What Is Acute Kidney Injury (AKI)?
Acute kidney injury (AKI) is a subset of acute kidney diseases and disorders (AKD), that encompasses all acute renal conditions and is contrasted by chronic kidney disease (CKD).1
According to the International Society of Nephrology, approximately 1.7 million deaths per year worldwide can be attributed to AKI. In addition to long lengths of hospital stays (LOS), severe AKI sequelae can range from life-long dialysis to kidney transplantation.1
A sudden decrease in renal function, indicated by renal failure and/or a decline in glomerular filtration rate (GFR), is considered an AKI.
The diagnostic criteria and severity classifications for AKI use serum creatinine (SCr) and urine output (UO) as surrogate parameters (Figure 1).2 However, in a study by Chertow et al., modest changes in SCr were significantly correlated with mortality, LOS, and hospital costs. This correlation remained even after adjustment for a variety of factors such as age, gender, admission by the International Classification of Diseases (ICD), modification diagnosis, severity of illness (diagnosis-related group weight), and CKD status. An increase in SCr greater than 0.5 mg/dL was associated with a 6.5-fold (95% CI [5.0, 8.5]) increase in the odds of death (Figure 2), a 3.5-day increase in LOS, and nearly$7500 excess in hospital costs (Figure 3).3
Risk, Injury, Failure, Loss, and End-Stage Renal Disease (RIFLE)
In 2002, the Acute Dialysis Quality Initiative (ADQI) proposed the Risk, Injury, Failure, Loss of kidney function, and End-stage kidney disease (RIFLE) classification for AKI. This classification would allow for both the detection of patients with slightly affected renal function (high sensitivity but low specificity) and of those with severe kidney function deterioration (high specificity with diminishing sensitivity).4
RIFLE was the first AKI risk stratification system. Risk, Injury, and Failure severity classes were defined according to the degree of SCr increase or UO decrease, whichever is greater. Loss and end-stage renal disease (ESRD) were outcome classes determined by the duration of kidney function loss.4
RIFLE allows the stratification of AKI prognosis with each successive category reflecting a progressively higher patient mortality. A nearly linear increase in hospital mortality was found in a retrospective, single-center study by Uchino et al. evidencing correlation with the RIFLE classes (normal, 4.4%; Risk, 15.1%; Injury, 29.2%; and Failure, 41.1%), with patients at risk having upwards of three times the mortality rate of patients without AKI. The odds ratio of hospital mortality was 2.5 for Risk class, 5.4 for Injury class, and 10.1 for Failure class.6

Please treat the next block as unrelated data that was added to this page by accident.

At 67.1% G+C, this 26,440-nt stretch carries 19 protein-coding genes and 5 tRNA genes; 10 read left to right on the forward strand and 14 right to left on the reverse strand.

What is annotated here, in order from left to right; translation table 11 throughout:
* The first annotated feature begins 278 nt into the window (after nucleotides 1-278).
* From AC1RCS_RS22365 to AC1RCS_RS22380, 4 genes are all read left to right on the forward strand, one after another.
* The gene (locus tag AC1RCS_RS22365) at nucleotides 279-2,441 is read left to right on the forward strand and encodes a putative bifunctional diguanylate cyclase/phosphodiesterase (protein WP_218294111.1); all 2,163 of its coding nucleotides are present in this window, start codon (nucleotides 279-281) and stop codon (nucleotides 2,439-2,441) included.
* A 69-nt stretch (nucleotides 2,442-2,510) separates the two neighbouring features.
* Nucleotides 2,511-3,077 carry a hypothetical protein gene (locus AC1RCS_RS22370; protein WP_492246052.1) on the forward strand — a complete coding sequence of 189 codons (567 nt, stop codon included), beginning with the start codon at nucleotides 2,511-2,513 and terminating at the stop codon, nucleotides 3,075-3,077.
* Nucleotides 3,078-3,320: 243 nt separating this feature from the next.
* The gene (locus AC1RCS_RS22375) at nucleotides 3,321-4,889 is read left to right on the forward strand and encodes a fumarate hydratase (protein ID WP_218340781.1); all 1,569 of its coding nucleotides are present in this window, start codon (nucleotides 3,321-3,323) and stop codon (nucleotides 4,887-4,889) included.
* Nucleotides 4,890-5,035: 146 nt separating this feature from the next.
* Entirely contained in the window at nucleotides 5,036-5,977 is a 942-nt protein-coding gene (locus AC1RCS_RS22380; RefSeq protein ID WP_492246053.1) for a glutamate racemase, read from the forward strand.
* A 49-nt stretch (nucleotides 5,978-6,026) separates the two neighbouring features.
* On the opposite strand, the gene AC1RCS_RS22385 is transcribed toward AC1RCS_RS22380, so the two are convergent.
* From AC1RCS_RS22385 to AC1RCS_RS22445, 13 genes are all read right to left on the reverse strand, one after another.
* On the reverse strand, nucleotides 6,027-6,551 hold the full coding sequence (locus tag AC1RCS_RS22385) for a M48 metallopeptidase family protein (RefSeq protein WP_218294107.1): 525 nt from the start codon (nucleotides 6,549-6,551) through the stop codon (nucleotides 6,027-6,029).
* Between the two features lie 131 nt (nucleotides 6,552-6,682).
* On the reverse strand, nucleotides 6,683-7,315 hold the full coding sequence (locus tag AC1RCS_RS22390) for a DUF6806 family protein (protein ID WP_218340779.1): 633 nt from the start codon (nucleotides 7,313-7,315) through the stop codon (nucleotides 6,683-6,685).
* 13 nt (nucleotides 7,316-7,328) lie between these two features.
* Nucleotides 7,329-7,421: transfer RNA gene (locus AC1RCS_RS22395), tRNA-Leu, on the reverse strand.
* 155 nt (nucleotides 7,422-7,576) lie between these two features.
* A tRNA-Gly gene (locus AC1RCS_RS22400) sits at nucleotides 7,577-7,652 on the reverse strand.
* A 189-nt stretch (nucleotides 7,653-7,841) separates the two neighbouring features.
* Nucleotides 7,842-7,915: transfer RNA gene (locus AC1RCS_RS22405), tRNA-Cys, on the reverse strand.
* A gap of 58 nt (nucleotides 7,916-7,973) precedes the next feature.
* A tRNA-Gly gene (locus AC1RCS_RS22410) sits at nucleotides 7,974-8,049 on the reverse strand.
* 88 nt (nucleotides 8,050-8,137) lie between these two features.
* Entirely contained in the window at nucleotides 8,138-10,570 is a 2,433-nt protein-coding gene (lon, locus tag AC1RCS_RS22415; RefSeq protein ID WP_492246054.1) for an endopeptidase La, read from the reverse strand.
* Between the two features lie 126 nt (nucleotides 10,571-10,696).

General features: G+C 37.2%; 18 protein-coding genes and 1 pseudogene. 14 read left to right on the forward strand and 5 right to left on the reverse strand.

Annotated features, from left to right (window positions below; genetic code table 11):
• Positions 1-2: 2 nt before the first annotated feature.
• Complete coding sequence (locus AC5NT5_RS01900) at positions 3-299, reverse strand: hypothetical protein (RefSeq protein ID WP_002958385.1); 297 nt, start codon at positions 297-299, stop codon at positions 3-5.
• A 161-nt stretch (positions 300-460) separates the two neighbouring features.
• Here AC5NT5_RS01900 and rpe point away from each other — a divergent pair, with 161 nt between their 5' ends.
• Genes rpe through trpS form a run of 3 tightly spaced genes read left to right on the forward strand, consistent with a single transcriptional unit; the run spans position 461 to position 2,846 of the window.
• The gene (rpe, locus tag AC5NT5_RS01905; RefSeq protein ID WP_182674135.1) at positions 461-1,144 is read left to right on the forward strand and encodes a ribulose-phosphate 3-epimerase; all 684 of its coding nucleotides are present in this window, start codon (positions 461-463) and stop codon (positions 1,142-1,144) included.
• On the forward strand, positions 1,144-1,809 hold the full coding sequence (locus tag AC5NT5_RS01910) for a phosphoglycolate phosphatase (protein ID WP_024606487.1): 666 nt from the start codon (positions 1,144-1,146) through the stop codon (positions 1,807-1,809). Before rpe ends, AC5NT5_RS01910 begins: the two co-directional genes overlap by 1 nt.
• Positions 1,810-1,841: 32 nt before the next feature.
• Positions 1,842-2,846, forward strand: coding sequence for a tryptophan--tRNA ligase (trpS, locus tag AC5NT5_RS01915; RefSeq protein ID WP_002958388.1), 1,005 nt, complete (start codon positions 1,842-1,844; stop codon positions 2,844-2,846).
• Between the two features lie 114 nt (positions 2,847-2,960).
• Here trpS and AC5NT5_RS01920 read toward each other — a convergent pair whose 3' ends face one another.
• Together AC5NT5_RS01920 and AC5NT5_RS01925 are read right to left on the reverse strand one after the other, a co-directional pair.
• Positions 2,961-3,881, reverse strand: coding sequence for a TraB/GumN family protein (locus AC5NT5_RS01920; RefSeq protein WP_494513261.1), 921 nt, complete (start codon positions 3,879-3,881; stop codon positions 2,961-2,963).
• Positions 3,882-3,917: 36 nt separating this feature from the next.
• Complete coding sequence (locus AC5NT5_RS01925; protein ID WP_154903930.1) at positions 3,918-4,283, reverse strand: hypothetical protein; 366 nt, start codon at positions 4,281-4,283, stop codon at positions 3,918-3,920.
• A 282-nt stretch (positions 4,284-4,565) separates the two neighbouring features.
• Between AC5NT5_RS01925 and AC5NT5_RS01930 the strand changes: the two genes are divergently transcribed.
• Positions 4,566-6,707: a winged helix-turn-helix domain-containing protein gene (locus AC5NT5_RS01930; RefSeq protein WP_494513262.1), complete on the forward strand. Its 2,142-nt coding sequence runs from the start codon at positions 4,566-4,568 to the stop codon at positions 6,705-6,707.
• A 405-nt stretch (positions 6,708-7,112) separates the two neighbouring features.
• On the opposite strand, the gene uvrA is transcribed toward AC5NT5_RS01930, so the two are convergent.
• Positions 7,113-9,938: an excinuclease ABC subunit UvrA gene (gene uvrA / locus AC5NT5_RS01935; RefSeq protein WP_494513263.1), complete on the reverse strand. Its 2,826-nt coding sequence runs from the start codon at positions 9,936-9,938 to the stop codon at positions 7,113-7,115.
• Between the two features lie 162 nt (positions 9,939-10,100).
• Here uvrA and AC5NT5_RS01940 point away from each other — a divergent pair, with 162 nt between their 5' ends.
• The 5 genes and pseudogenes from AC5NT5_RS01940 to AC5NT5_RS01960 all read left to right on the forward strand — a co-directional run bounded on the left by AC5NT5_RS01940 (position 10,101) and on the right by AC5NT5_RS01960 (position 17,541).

RIFLE has proven itself an important tool in predicting patient outcomes, but it is not without limitations:
- It is unable to detect kidney failure before it is already underway. A baseline level of SCr is necessary to define and classify AKI, but a baseline level is frequently not known.
- Using SCr as a surrogate for renal function has several limitations:5
- There are a number of variables influencing creatinine levels (age, gender, diet, race, and muscle mass) thus SCr is not entirely determined by changes in renal clearance.
- In addition to filtration, tubular secretion accounts for 10-40% of creatinine elimination, leading to an overestimation of renal function in AKI patients if only assessing GFR.
- SCr will increase when there is reduced tubular secretion of creatinine, unrelated to changes in renal function. This reduction can be caused by commonly used drugs such as trimethoprim and cimetidine.
- The kidney is remarkably resilient, and as such, renal function and SCr can remain unchanged even in the presence of renal lesions.
- Stratifications by SCr and UO are not synonymous, and they are not equivalent in defining the severity of illness. Within the same class, patients stratified according to SCr are more severely ill than those stratified according to UO (in-hospital Failure class based on GFR of 27.9% vs UO of 21.9%, p = 0.020).7
- UO inclusion is critical for the incidence and grading of AKI, however the predictive ability of UO for AKI is hindered by interfering variables:
- The use of diuretics can significantly limit the sensitivity and specificity of UO.
- The UO can only be accurately determined in patients with a bladder catheter, and it requires measurements over a period of 6 hours and 12 hours since admission.
- The RIFLE classification does not take into account the etiology of AKI and the need for renal replacement therapy (RRT) and dialysis.